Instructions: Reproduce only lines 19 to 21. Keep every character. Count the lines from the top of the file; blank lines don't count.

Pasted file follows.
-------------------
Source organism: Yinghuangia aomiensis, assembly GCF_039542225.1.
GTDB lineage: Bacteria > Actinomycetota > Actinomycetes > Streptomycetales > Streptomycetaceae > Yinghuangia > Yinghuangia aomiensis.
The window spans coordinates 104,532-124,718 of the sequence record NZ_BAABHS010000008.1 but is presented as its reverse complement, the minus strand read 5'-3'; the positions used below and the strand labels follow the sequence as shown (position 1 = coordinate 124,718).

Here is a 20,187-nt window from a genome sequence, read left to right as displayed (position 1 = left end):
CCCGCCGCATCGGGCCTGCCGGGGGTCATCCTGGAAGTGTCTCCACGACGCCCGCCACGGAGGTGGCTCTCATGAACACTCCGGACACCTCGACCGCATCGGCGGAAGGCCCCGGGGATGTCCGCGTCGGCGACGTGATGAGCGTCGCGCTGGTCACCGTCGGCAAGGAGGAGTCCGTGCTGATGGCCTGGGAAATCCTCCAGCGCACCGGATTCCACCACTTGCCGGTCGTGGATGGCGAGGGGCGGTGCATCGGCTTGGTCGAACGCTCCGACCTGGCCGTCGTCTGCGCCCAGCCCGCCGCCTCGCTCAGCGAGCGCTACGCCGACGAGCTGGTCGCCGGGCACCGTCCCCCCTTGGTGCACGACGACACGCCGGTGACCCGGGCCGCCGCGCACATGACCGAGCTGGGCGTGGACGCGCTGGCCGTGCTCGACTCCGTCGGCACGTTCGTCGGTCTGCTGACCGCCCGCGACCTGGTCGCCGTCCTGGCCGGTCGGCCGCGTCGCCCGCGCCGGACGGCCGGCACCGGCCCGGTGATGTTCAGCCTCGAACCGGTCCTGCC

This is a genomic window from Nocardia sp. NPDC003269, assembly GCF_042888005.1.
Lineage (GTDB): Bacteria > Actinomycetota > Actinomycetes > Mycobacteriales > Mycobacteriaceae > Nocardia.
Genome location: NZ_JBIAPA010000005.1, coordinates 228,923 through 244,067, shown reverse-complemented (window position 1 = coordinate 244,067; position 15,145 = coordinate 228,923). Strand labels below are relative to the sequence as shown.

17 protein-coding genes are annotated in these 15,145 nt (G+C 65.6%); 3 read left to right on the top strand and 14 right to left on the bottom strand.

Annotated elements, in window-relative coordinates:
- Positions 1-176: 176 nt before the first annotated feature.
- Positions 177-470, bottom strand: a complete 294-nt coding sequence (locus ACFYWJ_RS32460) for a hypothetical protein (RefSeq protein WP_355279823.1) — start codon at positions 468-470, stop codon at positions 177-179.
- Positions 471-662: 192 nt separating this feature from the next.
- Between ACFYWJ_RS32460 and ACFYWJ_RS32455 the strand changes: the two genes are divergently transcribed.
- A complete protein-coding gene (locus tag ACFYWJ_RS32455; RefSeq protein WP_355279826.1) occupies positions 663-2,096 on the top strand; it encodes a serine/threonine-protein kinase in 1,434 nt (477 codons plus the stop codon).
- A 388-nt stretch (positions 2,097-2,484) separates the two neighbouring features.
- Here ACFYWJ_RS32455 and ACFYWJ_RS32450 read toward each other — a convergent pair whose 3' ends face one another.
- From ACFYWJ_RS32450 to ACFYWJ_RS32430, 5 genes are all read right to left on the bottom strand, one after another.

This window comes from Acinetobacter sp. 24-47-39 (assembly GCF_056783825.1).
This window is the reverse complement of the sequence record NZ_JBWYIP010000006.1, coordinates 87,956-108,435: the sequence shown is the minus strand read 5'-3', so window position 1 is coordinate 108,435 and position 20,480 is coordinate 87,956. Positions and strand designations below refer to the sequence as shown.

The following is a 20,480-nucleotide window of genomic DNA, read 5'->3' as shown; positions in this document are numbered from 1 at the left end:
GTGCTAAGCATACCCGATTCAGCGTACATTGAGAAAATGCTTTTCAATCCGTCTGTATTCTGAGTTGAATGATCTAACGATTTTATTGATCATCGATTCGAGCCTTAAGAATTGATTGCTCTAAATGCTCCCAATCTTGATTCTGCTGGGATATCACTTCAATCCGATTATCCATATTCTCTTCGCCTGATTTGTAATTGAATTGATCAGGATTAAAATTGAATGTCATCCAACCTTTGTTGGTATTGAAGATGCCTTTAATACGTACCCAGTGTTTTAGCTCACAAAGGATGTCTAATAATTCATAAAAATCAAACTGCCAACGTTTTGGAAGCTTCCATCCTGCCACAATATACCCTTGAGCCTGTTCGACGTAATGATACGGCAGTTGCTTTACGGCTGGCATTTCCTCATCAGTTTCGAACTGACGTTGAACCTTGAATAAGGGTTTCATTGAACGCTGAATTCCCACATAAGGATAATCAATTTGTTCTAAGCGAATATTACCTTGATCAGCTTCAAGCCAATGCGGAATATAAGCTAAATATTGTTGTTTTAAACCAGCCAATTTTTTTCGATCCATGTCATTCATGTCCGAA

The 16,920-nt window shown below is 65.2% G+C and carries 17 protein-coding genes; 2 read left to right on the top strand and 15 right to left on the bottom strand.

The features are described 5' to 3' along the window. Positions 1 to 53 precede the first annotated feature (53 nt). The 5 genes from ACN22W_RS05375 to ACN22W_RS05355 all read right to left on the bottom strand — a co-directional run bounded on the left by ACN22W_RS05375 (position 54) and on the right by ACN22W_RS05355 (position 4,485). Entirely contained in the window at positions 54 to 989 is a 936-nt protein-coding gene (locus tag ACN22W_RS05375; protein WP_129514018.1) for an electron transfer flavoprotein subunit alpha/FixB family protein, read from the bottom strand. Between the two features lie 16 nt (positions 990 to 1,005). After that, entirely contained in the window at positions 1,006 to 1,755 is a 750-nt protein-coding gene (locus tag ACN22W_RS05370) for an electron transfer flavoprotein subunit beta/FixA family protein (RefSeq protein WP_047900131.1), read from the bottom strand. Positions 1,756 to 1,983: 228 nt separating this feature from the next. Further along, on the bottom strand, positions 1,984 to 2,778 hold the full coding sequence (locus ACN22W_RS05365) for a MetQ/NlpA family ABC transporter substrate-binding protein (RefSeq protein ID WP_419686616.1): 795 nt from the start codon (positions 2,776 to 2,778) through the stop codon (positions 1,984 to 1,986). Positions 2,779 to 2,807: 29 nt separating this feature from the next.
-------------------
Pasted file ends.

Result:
This window comes from Acinetobacter sp. 24-47-39 (assembly GCF_056783825.1).
This window is the reverse complement of the sequence record NZ_JBWYIP010000006.1, coordinates 87,956-108,435: the sequence shown is the minus strand read 5'-3', so window position 1 is coordinate 108,435 and position 20,480 is coordinate 87,956. Positions and strand designations below refer to the sequence as shown.

The following is a 20,480-nucleotide window of genomic DNA, read 5'->3' as shown; positions in this document are numbered from 1 at the left end: